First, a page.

Venezuela to devalue currency

Wall Street Journal

CARACAS — Venezuela will devalue its "strong bolívar" currency on New Year's Day, the government said Thursday, the second such devaluation within a year and at least the fifth major devaluation during the decade-long populist government of President Hugo Chávez.

News of the devaluation came just after the central bank said the Venezuelan economy contracted 1.9% in 2010, the second consecutive year of declining output in the oil-rich nation after a 3.3% decline in 2009.

Both pieces of news suggest Mr. Chávez is having an increasingly difficult time balancing his populist policies with economic reality, according to economists. His government's widespread nationalizations of private industry have sapped economic growth, while public spending has sparked inflation that the government has tried to contain by measures such as price controls.

One such price control is the exchange rate. In January 2010, Mr. Chávez's government devalued the strong bolívar from its previous official rate of 2.15 per dollar to 4.3 per dollar. To help the poor, however, the government set up a stronger rate of 2.6 per dollar for imports of food, medicine and other essentials.

On Thursday, the government said it would scrap the 2.6 rate — and keep the higher 4.3 per dollar rate.

It will also keep intact another exchange rate, called the SITME, of 5.3 bolívars per dollar, which is used to provide companies with limited access to greenbacks.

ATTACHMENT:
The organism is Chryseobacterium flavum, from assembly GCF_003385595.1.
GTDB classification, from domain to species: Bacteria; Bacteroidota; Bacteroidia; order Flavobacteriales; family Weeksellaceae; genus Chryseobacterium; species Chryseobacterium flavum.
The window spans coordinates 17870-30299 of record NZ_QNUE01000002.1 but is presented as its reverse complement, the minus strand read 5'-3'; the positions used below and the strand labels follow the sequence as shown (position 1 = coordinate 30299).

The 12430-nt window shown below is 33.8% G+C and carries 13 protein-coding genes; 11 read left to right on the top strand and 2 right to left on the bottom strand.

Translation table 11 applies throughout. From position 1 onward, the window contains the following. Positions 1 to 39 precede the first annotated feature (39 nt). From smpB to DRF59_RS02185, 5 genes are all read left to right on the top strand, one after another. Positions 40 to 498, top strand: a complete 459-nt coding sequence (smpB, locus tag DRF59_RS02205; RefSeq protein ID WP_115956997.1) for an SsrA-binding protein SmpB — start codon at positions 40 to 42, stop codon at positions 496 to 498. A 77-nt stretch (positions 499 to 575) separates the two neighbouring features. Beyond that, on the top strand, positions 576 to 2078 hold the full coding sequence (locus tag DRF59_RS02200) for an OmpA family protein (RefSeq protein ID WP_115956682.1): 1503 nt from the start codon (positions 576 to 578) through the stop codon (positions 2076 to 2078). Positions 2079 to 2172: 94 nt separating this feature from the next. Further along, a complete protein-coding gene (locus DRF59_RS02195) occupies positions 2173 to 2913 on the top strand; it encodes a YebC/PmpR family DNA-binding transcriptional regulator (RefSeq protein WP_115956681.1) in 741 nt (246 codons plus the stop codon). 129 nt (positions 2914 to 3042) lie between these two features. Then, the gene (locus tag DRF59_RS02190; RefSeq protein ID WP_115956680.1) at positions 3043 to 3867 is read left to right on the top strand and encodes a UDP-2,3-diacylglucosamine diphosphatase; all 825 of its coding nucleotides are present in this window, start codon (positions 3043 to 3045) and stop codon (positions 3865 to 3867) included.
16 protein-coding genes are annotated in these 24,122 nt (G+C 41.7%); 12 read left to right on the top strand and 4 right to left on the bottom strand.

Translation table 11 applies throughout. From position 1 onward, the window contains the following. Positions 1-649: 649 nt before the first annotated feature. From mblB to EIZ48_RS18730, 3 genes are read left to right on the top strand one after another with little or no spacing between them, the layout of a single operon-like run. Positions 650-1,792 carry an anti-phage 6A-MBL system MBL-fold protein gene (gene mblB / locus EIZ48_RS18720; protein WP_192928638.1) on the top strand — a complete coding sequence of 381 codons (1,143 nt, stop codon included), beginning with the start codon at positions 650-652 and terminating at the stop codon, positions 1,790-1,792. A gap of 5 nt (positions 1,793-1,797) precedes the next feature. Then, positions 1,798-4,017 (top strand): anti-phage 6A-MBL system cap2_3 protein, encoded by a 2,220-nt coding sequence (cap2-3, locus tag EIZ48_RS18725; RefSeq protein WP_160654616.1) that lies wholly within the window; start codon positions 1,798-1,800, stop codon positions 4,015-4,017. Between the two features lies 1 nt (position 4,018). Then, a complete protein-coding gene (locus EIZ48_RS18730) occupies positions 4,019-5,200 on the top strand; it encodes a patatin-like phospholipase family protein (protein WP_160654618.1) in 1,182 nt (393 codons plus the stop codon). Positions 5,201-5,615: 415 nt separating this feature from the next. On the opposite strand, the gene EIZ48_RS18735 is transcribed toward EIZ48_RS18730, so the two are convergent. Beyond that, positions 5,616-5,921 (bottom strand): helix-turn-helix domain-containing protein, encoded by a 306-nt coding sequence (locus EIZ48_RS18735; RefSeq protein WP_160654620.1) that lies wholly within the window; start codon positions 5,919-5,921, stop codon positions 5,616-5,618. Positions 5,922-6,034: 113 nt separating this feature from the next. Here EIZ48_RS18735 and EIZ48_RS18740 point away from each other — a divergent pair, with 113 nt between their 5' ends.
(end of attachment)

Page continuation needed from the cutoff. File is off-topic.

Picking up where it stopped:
The move will help "simplify transactions," Planning and Finance Minister Jorge Giordani said in a news conference broadcast on state-run television. He added that the changes will help Venezuela achieve its target of 2% economic growth for 2011.

Economists were skeptical, saying the measure will do little to tackle the country's financial constraints.

The devaluation is aimed at strengthening the economy and public finances by providing more bolívars for every dollar of Venezuelan oil exports.

Venezuela's finances have been stretched by increases in public spending, even as oil prices have weakened in the past few years.

In addition to the devaluation, Mr. Chávez is planning to push through an increase in the value-added sales tax in coming months to lift government revenues. Shoring up public finances would also improve Venezuela's capacity to repay its debts.

The devaluation, however, will add to inflation by raising the cost of imported goods. Venezuela's annual inflation rate of 26.9% is already among the highest in the world.

Barclay's Capital estimated that the latest overall devaluation of the bolívar was about 23.5% of the average weighted exchange rate. Goldman Sachs estimates about 40% of dollar sales in Venezuela have been at the stronger rate of 2.6 bolívars to the dollar.

Rising prices are likely to hit the poor hardest, making life more difficult for Mr. Chávez's key constituency. Economists had been expecting some kind of devaluation, saying Mr. Chávez would want to take a political hit well in advance of 2012 elections. The former army officer, in power since 1999, is running again.

Ordinary Venezuelans reacted to the move with a mixture of dismay and resignation. "We don't have an economy based in reality," said Francisco Holinek, a furniture salesman in Caracas, the capital.

Despite the coming devaluation, the bolívar will still be overvalued against the dollar, economists say, leading to a scarcity of dollars.